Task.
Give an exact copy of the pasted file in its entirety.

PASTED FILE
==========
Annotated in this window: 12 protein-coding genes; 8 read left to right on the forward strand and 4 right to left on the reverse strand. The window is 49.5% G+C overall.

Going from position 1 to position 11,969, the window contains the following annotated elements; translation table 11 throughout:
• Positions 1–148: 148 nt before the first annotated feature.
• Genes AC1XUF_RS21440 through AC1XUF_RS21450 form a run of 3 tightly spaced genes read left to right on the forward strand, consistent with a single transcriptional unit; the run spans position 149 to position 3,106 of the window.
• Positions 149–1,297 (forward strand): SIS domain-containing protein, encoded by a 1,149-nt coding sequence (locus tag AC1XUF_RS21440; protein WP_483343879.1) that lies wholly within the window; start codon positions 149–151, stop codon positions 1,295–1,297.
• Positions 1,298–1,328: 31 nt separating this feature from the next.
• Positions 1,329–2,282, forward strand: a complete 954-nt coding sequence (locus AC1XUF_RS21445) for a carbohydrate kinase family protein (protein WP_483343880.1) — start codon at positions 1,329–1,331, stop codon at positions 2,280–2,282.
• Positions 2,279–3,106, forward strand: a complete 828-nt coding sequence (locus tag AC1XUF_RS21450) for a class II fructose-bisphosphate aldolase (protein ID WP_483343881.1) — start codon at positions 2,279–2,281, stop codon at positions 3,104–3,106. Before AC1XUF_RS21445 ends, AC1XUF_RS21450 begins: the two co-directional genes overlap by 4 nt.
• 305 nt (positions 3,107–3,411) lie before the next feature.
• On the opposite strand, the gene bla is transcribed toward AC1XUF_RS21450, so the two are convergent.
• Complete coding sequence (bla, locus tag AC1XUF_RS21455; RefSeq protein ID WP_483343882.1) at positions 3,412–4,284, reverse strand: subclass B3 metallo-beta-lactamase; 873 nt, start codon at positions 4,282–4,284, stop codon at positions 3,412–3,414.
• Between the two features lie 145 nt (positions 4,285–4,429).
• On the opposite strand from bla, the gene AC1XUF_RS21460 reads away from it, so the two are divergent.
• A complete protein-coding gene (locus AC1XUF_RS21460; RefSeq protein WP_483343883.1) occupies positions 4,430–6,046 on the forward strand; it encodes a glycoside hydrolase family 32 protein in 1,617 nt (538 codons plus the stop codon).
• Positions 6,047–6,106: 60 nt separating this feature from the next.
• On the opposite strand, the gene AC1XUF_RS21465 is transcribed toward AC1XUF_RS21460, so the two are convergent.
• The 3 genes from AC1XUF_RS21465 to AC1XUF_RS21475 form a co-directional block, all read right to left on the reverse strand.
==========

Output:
Annotated in this window: 12 protein-coding genes; 8 read left to right on the forward strand and 4 right to left on the reverse strand. The window is 49.5% G+C overall.

Going from position 1 to position 11,969, the window contains the following annotated elements; translation table 11 throughout:
• Positions 1–148: 148 nt before the first annotated feature.
• Genes AC1XUF_RS21440 through AC1XUF_RS21450 form a run of 3 tightly spaced genes read left to right on the forward strand, consistent with a single transcriptional unit; the run spans position 149 to position 3,106 of the window.
• Positions 149–1,297 (forward strand): SIS domain-containing protein, encoded by a 1,149-nt coding sequence (locus tag AC1XUF_RS21440; protein WP_483343879.1) that lies wholly within the window; start codon positions 149–151, stop codon positions 1,295–1,297.
• Positions 1,298–1,328: 31 nt separating this feature from the next.
• Positions 1,329–2,282, forward strand: a complete 954-nt coding sequence (locus AC1XUF_RS21445) for a carbohydrate kinase family protein (protein WP_483343880.1) — start codon at positions 1,329–1,331, stop codon at positions 2,280–2,282.
• Positions 2,279–3,106, forward strand: a complete 828-nt coding sequence (locus tag AC1XUF_RS21450) for a class II fructose-bisphosphate aldolase (protein ID WP_483343881.1) — start codon at positions 2,279–2,281, stop codon at positions 3,104–3,106. Before AC1XUF_RS21445 ends, AC1XUF_RS21450 begins: the two co-directional genes overlap by 4 nt.
• 305 nt (positions 3,107–3,411) lie before the next feature.
• On the opposite strand, the gene bla is transcribed toward AC1XUF_RS21450, so the two are convergent.
• Complete coding sequence (bla, locus tag AC1XUF_RS21455; RefSeq protein ID WP_483343882.1) at positions 3,412–4,284, reverse strand: subclass B3 metallo-beta-lactamase; 873 nt, start codon at positions 4,282–4,284, stop codon at positions 3,412–3,414.
• Between the two features lie 145 nt (positions 4,285–4,429).
• On the opposite strand from bla, the gene AC1XUF_RS21460 reads away from it, so the two are divergent.
• A complete protein-coding gene (locus AC1XUF_RS21460; RefSeq protein WP_483343883.1) occupies positions 4,430–6,046 on the forward strand; it encodes a glycoside hydrolase family 32 protein in 1,617 nt (538 codons plus the stop codon).
• Positions 6,047–6,106: 60 nt separating this feature from the next.
• On the opposite strand, the gene AC1XUF_RS21465 is transcribed toward AC1XUF_RS21460, so the two are convergent.
• The 3 genes from AC1XUF_RS21465 to AC1XUF_RS21475 form a co-directional block, all read right to left on the reverse strand.